For what it's worth, I don't feel 60. Many years ago I came across a thought... a question really... that I've carried with me ever since: If you didn't know your age, and you didn't know how you physically appear to others, how old would you say you are? In other words, how old do you feel? Don't answer too quick... think about it a while. My current response to this question is 42 (which, coincidentally, we all know is also the answer to the ultimate question of life). I genuinely feel like I'm 20 years younger than I actually am.
This 60 year old body is doing quite well, thank you, with no chronic aches or pains (knock on wood... fingers crossed). I do have some hypertension and a higher than ideal cholesterol level that need to be chemically managed, but while these issues can be life-threatening they don't typically effect the way you feel. And I honestly feel great. If I have weaker muscles, less flexibility, or less endurance than an earlier time, I believe it has more to do with my lack of physical activity and exercise than it has to do with age. For most of my life, I've kept my weight under control too. And finally, my genes are pretty darn good -- both my Mom and Dad are still around and going strong. Just imagine how they feel... to have a kid that's 60!
So having that particular mix of good genes, good fortune, and a measure of good self-control, I think I'm in pretty good shape physically. Of course, another way to look at this... maybe the realistic way... is that it's all downhill from here. The ravages of time will inevitably take hold and this is as good as it gets. In that case, damn the torpedoes... full speed ahead.
And how about the other part of my human duality... the mind? Here again, I don't think my mind feels or acts like it's 60 years old. I enjoy intellectual pursuits and make an ongoing study of various topics in social, scientific, and political realms. I'd like to think I still have an open mind... one that seeks to understand all sides of an issue before forming an opinion.... willing to listen. In my humble opinion, old codgers sometimes suffer from brain calcification (hardening of the mind), and I actively work to keep that from happening to me.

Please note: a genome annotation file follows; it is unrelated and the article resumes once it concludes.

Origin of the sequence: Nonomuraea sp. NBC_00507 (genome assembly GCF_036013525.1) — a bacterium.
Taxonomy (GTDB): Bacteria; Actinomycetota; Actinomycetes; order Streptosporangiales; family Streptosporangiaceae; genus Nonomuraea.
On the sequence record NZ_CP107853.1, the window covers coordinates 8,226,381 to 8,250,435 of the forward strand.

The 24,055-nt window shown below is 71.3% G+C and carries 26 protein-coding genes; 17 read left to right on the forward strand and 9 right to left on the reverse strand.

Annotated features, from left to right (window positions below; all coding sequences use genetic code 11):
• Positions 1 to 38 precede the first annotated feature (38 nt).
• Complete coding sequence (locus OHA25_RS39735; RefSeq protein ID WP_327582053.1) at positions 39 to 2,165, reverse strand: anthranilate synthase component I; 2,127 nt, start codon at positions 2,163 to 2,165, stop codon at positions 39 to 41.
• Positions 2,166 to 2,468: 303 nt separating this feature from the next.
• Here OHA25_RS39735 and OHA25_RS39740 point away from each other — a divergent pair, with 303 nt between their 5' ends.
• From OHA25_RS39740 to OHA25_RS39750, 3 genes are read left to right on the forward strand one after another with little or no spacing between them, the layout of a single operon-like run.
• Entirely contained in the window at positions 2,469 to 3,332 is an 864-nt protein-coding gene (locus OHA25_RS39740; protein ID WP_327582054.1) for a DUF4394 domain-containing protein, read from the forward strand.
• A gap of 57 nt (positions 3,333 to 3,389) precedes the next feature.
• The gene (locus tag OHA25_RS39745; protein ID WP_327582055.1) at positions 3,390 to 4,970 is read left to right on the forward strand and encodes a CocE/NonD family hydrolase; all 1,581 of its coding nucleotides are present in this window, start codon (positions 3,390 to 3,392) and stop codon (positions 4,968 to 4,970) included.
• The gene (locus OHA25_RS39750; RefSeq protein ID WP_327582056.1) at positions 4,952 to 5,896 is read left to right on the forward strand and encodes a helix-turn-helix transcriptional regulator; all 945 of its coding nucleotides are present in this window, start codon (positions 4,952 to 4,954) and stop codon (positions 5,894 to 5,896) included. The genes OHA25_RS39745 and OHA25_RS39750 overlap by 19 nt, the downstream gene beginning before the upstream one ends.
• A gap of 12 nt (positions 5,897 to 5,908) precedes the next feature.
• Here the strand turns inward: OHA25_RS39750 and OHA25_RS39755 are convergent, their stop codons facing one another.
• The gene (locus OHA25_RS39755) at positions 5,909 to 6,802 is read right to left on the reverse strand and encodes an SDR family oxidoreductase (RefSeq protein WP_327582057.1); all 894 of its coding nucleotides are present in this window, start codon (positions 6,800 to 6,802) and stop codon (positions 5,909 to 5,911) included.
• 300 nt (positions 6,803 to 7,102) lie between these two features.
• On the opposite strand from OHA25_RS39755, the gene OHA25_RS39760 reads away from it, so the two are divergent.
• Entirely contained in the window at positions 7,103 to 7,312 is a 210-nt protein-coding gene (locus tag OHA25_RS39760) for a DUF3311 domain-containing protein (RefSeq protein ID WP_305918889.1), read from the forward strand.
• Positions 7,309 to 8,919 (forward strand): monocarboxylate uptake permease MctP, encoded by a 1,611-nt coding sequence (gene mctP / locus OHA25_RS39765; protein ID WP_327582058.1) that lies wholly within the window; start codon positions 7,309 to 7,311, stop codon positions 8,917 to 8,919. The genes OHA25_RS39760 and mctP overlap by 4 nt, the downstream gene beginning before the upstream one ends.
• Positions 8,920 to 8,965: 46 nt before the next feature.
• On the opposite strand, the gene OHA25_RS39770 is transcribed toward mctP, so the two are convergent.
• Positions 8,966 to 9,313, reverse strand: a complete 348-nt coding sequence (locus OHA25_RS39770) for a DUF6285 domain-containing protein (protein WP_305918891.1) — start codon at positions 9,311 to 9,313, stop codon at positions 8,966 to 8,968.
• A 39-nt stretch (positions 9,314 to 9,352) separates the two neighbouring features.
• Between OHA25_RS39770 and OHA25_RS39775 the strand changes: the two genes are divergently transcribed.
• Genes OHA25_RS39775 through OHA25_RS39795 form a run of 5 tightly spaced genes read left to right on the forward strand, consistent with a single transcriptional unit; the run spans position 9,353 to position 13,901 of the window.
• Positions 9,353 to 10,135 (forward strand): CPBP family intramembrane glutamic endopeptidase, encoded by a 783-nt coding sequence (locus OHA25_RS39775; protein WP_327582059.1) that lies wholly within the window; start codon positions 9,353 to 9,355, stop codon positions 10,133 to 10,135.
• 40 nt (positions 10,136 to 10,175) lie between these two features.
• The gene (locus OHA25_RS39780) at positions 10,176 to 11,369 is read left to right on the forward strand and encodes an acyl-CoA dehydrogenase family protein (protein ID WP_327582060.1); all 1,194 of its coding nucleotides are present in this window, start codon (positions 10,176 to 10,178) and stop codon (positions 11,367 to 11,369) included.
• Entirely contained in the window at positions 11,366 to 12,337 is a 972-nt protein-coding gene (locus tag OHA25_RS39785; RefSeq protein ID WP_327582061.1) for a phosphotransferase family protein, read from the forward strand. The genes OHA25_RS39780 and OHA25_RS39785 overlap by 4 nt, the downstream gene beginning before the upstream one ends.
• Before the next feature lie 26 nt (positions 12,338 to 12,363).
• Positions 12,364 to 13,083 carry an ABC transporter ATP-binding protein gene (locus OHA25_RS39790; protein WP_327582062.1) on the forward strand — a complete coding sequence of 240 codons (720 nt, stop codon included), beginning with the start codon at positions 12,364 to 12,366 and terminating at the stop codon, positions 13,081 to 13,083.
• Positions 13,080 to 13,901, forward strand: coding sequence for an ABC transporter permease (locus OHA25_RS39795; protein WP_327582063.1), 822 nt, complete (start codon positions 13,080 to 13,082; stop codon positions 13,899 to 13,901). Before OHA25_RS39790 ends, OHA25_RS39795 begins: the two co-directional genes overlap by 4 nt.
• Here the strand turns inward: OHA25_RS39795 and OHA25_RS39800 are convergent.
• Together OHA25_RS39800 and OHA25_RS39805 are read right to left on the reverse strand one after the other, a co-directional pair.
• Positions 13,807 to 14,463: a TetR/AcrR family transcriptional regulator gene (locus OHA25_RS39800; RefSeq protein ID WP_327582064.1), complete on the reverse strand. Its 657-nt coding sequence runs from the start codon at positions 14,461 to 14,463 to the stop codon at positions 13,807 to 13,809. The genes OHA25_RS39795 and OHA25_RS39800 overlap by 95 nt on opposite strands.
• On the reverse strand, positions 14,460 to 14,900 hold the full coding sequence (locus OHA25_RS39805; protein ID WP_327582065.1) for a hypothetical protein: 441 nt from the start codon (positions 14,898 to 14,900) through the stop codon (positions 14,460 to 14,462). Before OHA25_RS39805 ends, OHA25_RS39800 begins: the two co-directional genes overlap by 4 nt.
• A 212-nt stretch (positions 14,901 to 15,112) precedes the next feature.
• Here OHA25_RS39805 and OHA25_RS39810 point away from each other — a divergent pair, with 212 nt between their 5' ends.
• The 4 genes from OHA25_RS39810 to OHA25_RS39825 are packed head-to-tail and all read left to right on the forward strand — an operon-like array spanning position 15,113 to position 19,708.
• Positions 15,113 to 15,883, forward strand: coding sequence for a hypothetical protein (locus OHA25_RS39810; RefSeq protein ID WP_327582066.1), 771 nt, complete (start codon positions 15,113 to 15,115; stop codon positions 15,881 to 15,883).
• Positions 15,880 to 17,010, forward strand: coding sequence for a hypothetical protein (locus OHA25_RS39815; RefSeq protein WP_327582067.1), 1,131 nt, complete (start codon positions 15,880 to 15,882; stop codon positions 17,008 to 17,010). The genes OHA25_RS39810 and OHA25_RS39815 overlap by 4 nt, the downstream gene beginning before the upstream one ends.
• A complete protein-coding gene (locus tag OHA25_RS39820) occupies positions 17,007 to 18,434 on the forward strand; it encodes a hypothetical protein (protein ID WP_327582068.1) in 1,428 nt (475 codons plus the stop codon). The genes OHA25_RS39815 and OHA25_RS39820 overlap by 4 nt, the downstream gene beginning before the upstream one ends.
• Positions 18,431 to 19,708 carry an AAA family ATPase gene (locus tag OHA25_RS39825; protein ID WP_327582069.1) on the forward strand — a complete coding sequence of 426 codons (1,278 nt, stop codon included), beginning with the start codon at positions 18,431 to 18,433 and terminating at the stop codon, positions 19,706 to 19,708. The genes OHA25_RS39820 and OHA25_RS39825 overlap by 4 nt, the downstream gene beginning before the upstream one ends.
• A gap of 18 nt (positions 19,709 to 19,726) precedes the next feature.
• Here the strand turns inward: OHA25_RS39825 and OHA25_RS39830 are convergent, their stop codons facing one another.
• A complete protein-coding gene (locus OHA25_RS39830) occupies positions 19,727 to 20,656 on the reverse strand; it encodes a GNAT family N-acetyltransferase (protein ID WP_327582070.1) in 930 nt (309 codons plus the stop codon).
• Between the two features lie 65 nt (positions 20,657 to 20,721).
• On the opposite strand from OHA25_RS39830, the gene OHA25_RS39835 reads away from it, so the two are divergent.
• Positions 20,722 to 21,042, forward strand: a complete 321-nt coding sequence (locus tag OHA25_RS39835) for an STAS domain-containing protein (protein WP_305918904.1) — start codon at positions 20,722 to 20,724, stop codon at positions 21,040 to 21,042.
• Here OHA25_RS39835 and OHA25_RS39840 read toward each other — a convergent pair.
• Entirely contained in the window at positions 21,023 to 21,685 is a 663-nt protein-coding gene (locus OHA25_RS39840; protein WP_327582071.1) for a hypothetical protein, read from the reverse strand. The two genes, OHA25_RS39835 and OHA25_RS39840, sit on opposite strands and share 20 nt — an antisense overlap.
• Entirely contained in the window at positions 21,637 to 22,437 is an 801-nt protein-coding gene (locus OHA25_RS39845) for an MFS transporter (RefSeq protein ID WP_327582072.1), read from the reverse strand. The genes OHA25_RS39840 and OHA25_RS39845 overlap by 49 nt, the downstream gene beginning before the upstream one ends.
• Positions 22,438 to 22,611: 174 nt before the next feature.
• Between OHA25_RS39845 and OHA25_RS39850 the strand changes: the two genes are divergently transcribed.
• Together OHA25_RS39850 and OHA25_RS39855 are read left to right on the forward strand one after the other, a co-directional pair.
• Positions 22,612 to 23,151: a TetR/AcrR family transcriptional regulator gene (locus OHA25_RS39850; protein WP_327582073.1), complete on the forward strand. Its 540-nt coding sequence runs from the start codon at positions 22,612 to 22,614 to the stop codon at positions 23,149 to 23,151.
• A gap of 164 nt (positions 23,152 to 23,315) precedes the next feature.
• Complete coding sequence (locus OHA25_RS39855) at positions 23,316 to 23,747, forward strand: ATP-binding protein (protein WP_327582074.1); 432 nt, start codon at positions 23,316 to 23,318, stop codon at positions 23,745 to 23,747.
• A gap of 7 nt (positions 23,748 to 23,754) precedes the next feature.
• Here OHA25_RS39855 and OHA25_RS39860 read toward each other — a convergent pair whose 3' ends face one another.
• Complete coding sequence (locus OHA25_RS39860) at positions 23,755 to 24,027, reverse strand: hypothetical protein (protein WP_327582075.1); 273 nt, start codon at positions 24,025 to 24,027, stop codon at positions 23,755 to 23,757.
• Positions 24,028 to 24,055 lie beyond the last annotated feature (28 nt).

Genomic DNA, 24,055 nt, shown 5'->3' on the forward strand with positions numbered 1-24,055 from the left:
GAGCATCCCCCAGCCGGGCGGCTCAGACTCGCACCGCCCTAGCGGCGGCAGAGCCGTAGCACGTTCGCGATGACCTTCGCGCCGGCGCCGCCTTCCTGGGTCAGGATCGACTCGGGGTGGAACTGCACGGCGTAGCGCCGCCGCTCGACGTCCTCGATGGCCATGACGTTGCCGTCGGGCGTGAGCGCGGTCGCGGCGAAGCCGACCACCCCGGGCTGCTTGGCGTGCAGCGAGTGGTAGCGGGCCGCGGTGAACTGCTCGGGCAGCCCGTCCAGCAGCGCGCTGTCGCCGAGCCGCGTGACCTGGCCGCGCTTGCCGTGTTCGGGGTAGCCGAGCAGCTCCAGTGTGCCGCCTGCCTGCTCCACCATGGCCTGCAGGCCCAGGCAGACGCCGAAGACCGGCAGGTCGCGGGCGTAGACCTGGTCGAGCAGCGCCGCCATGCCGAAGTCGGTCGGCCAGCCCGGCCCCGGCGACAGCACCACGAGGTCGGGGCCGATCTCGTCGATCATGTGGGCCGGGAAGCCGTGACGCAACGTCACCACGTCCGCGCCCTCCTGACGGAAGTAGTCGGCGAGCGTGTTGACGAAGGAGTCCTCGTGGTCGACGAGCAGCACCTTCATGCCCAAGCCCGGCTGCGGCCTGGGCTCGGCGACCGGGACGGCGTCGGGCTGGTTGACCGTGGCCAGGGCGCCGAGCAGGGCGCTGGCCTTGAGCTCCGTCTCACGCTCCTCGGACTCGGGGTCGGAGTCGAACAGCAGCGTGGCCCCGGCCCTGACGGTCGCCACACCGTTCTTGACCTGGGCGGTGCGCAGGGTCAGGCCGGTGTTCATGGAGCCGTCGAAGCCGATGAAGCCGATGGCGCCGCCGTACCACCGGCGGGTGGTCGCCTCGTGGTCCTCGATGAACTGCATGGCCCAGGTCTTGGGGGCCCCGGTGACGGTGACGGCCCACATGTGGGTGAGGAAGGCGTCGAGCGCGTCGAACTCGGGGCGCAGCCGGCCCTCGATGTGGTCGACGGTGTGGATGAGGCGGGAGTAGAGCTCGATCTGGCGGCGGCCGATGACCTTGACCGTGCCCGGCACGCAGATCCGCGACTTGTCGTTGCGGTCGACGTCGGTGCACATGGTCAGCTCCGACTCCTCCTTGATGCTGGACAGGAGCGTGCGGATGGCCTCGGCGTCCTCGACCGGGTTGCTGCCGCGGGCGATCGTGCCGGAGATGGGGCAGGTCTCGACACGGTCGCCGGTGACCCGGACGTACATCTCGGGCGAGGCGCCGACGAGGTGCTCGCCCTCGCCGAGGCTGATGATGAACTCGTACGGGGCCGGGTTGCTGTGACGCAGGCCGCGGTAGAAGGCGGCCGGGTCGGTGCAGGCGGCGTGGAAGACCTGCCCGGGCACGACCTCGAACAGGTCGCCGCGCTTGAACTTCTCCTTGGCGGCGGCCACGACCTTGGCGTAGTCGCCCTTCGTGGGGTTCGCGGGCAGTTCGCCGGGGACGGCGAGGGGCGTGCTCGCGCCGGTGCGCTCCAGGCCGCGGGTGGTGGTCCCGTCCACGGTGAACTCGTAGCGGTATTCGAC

I've had the good fortune to inherit my Dad's (and a long line of his ancestor's) sense of humor. I love looking for and finding humor anywhere I can find it... to twist words for humorous effect... to make others smile or laugh with puns or ridiculous stories... to stay as much as possible on the light side of life. And my memory is still quite good despite some noticable "extra effort" needed at times to recall some facts or events.
One thing I am loosing is some of that "filter" that kept me "in check" during certain social situations. In the past, a lot of effort went into "fitting in" with the group... the way they think, what they say, how they dress. But the older I get the less I care what others think. Increasingly I say whats on my mind and let the cards fall where they may. I have less fear of putting the real me out there and having "them" deal with it.. take it or leave it. As far as I'm concerned, this as one of the positive effects of aging. It's nice to just be me.
In the past few days I've pondered some about all those years I've been a part of. I wondered if I've done my best in my relationships with others?.. in my marriage to Dar?.. in raising my kids?.. in my career?.. in living life to the fullest? Certainly there are things I might strive to do better... if there was another chance. But there isn't another chance. And I think that's the lesson. Whether it's your first year or last or any in between... you've only one opportunity to make it what it will be. There are no do-overs.
Trying to touch my toes, but still about 6 inches away...